Truth is, Nigeria is still a third world country and in such places our Okada is a subtle savior. A lot should be in place – developmental and economic – before this important aspect of Nigeria’s reality is phased out. What that statement does show, is how this could be another means by which the few rich enable their status teeming poor. When Ohakim banned okada in Owerri years ago it was so he could force his tricycles on poor masses who had no choice, and Okada riders had to pay through their noses in a brutally enforced system of hired purchase. Tell me this is not going to happen, even on a larger scale now.

You may not care, but situations like this is what we all get a feeling of, directly or vicariously. And that is because, when these millions are cut loose into a job market that already enjoys over 30% unemployment rate, that would be deal a massive blow to the economy and society. There is no saying how a man would react whose source of livelihood has been cut off and his wife is pregnant with twins and he has kids to feed and give education. Sooner rather than later that reaction would be a concern to us all.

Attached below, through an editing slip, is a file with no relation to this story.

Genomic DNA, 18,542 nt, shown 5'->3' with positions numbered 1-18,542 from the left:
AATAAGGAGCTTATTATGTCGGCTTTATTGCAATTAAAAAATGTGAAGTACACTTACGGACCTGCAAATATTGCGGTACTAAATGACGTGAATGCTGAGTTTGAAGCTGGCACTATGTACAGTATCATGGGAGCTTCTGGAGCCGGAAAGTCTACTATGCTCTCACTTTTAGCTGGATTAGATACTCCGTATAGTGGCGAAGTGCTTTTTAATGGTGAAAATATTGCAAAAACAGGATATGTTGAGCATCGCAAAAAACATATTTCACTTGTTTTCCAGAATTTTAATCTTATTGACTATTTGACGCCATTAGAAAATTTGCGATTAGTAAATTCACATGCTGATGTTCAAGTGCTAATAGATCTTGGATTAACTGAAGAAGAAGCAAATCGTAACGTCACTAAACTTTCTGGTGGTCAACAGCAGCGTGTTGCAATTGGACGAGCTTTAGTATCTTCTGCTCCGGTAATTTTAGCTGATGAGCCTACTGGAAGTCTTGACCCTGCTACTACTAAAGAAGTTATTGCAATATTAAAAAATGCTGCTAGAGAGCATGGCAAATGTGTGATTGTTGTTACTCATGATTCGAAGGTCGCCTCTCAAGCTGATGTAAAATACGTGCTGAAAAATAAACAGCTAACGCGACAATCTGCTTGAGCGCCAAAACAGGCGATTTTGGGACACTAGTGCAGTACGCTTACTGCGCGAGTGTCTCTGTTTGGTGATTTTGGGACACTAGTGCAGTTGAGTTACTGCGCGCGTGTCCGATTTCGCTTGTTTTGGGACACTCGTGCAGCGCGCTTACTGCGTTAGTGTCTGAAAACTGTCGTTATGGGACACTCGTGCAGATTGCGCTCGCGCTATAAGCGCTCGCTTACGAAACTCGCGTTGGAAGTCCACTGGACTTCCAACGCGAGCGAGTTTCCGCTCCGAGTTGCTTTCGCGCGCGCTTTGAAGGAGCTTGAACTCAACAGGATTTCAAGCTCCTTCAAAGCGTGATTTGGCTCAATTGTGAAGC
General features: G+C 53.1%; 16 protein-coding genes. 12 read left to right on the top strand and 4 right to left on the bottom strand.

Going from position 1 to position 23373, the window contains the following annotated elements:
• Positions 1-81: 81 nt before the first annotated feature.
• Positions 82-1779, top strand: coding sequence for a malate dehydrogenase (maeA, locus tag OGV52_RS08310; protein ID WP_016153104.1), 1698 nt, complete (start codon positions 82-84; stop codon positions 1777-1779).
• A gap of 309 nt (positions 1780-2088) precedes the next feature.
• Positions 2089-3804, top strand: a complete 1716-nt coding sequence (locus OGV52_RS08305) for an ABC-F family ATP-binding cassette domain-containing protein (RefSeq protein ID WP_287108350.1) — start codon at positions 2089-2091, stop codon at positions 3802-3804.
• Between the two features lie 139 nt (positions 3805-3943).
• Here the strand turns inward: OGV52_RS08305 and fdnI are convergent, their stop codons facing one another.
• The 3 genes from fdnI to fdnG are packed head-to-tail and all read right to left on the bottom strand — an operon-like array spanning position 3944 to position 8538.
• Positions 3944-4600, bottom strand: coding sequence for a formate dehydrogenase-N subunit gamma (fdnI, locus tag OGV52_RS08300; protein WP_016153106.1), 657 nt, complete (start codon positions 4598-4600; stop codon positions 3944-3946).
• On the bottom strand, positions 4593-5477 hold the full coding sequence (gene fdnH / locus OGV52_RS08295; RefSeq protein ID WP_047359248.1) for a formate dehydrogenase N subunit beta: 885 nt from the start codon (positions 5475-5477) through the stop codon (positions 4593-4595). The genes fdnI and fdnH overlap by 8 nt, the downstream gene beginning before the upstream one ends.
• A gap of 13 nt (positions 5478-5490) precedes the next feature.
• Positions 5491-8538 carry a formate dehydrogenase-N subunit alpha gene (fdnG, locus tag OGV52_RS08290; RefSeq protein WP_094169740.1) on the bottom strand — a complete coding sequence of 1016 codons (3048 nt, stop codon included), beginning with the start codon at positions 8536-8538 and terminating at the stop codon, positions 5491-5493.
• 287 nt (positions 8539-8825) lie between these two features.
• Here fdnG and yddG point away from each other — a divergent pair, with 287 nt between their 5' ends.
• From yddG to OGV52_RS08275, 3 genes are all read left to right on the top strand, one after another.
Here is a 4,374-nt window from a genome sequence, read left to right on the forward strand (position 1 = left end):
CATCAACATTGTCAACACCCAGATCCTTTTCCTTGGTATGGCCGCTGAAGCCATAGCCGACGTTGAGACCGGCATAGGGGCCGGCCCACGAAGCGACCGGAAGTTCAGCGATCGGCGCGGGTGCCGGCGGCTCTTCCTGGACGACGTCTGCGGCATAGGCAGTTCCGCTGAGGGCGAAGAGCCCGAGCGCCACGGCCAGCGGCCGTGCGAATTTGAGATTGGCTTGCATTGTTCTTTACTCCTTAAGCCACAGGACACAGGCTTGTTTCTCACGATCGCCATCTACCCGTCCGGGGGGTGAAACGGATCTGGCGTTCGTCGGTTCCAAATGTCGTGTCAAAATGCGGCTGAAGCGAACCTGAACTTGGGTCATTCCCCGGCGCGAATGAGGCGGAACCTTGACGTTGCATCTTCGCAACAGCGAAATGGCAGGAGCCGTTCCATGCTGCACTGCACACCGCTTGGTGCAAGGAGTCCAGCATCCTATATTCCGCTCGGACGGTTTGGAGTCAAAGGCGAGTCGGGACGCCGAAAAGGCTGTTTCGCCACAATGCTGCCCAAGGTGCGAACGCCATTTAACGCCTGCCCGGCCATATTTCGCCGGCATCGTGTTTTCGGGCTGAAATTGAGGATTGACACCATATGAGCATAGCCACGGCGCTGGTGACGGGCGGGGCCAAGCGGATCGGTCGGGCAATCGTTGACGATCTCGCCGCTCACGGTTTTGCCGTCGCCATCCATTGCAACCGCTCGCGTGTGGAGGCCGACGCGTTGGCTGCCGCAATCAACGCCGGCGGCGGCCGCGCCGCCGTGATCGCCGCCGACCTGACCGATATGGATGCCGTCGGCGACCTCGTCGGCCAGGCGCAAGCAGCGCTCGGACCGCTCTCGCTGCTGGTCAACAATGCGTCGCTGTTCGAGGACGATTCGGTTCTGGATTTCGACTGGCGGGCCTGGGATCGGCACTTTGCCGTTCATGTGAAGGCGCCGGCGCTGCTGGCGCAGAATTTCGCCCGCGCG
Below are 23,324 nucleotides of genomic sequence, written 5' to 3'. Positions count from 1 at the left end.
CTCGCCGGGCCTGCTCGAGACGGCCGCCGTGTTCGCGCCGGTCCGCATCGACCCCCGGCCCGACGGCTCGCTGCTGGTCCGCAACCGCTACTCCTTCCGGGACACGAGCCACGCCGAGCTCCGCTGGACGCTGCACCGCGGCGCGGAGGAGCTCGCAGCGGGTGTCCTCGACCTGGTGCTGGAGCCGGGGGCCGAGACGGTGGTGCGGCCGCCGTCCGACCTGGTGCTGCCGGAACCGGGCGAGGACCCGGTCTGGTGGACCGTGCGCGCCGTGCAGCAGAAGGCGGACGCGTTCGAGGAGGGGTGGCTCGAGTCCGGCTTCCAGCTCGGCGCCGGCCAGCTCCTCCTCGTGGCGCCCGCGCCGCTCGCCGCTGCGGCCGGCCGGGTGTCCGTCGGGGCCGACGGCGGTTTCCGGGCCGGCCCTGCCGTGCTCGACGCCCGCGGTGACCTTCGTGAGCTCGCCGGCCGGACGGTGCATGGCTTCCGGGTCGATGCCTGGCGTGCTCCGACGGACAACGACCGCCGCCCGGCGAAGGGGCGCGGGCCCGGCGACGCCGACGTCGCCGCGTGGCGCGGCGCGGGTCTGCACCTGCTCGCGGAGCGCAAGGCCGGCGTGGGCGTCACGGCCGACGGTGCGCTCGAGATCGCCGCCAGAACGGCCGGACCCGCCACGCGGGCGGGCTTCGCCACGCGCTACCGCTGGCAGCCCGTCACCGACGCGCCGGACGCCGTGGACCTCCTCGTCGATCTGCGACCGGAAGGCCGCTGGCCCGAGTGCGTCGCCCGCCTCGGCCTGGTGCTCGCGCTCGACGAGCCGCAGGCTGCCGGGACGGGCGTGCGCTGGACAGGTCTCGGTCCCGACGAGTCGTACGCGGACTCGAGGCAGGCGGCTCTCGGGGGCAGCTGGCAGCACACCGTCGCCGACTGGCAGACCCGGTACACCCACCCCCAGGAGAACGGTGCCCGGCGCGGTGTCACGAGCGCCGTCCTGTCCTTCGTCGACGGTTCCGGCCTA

So you might not see them because to you their existence is fleeting. Your contact with them is the shortest of all possible contractual responsibilities. When that money changes hands, and they hand you your balance if there is any, that is the end. You’re on to your world, as they are on to theirs, a world very much like yours, with wives and children and parents and responsibilities and love-worries, only you have not found yourself in less favourable realities where you have to carry people around to have a day’s meal.